2) Create an independent travel agency as part of a host agency and develop a brand.

This business structure usually entails a commission split with the host agency, but does not require royalty/franchising fees.  That is not to stay that it cost less. There is often an annual fee associated with this type of business structure. There may or may not be a monthly fee depending on the commission split chosen.  Some host agencies even allow independent agencies under their umbrella to receive 100% of their commissions in return for a large monthly fee.

In addition to the fees paid to the host agency, there will be expenses associated with creating a brand.  Expenses related to creating a website, a logo, and marketing materials add up quick. New travel agents need to be prepared for spending a good amount in the beginning, especially since the first paycheck will probably be months away.

Going this route can be a lot of fun for someone who is creative and has a desire to create a brand and develop a marketing plan, but may be harder for someone who just wants to book travel.  Travel agents do not get paid for this creative process until bookings start coming in, so be prepared for a lot of work without pay for the first few months. For those who do not find joy in the creative process, additional money will need to be spent for website design and marketing guidance.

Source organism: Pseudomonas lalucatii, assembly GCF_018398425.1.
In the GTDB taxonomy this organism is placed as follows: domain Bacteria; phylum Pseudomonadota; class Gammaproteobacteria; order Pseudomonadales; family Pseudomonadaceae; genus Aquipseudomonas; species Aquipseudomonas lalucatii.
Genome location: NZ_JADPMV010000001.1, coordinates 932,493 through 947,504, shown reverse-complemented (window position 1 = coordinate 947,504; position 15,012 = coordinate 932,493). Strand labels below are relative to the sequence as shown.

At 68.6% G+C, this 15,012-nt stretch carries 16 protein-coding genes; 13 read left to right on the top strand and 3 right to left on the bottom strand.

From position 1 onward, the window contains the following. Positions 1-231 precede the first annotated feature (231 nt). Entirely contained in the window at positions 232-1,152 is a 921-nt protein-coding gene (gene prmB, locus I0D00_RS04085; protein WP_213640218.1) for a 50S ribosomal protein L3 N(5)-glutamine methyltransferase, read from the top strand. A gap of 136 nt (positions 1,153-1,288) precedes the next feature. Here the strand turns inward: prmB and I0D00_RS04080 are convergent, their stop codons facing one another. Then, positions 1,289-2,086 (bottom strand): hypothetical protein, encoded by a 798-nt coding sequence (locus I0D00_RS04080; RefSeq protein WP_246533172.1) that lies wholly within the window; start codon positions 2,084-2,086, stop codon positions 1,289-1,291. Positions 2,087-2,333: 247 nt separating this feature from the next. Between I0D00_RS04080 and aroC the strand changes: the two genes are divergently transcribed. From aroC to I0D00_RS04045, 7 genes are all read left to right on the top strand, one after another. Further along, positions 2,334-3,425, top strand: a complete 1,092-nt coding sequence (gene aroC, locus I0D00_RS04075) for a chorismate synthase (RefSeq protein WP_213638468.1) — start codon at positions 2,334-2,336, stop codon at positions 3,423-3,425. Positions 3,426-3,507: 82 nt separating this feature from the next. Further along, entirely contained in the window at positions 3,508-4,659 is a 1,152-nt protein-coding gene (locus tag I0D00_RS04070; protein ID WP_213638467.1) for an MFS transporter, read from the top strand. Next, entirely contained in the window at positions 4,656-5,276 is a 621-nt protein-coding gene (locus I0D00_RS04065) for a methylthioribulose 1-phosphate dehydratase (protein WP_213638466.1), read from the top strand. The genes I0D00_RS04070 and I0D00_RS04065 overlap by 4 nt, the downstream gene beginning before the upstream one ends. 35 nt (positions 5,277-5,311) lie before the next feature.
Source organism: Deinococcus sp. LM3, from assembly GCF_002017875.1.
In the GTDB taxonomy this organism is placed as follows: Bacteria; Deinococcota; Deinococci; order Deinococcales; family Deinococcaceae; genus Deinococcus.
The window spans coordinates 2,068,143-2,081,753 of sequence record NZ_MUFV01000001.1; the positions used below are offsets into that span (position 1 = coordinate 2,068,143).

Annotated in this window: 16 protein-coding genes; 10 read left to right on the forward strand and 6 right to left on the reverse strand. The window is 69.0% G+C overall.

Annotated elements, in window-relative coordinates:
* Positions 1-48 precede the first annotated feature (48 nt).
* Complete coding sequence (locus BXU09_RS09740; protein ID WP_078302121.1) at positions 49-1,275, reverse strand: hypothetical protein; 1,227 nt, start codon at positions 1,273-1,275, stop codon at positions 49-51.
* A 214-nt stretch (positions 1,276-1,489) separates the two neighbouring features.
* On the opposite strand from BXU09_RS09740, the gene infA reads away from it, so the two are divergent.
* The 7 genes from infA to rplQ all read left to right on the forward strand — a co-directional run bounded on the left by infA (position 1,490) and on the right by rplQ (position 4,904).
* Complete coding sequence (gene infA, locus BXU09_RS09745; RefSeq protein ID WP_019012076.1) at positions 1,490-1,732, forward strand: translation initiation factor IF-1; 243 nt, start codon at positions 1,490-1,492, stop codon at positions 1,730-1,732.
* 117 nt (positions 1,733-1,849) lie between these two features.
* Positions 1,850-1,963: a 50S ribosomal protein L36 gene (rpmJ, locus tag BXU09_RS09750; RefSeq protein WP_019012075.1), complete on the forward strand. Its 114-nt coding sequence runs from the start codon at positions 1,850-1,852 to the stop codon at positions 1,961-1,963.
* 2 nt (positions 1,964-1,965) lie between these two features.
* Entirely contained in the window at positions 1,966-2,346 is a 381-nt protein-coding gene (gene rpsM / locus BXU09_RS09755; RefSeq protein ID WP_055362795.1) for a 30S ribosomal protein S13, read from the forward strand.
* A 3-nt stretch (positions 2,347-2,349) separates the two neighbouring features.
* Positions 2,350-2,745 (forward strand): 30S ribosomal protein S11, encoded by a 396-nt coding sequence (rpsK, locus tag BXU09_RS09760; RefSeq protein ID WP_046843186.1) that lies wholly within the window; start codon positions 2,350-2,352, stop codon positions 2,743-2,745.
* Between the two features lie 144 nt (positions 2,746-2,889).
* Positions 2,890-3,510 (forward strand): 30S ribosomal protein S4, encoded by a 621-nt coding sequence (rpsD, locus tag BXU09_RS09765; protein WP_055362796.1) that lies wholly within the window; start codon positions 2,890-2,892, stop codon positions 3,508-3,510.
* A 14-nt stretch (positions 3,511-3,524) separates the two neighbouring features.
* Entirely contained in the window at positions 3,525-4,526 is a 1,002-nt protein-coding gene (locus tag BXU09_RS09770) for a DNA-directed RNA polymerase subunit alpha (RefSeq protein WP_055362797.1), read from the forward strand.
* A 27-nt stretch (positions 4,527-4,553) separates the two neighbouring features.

3)  Become an independent contractor for an existing travel franchise or independent travel agency.

This is the most affordable option for those looking to break into the industry.  Travel agents wanting to learn the business without a sizeable outlay of cash can link up with the owner of an existing travel agency and work as an Independent Contractor (IC).  These ICs may have to pay a small fee to their agency and will have to split commissions with their agency, but they will not need to purchase a franchise or create a brand and marketing plan.  Independent Contractors are trained by the agency they are affiliated with and in exchange, pay a portion of their commissions to cover the training and use of the established brand.

Technically, there is a fourth option of actually applying for accreditation and developing relationships with suppliers directly, but we are concentrating on how to become a travel agent and that option is not for a beginner.

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How Do Travel Agents Learn The Systems Used to Book Travel?

How To Become A Travel Agent

Whether travel agents purchase a travel franchise or pay yearly fees to be part of a host agency, they will receive the necessary information on accessing the systems needed to run their business.  If a travel agent is brand new to the business, it would become overwhelming very quickly so choosing a travel agency with a training program is essential. The additional training will likely cost more, but it will also set the travel agent up for success and is worth the investment in his or her career.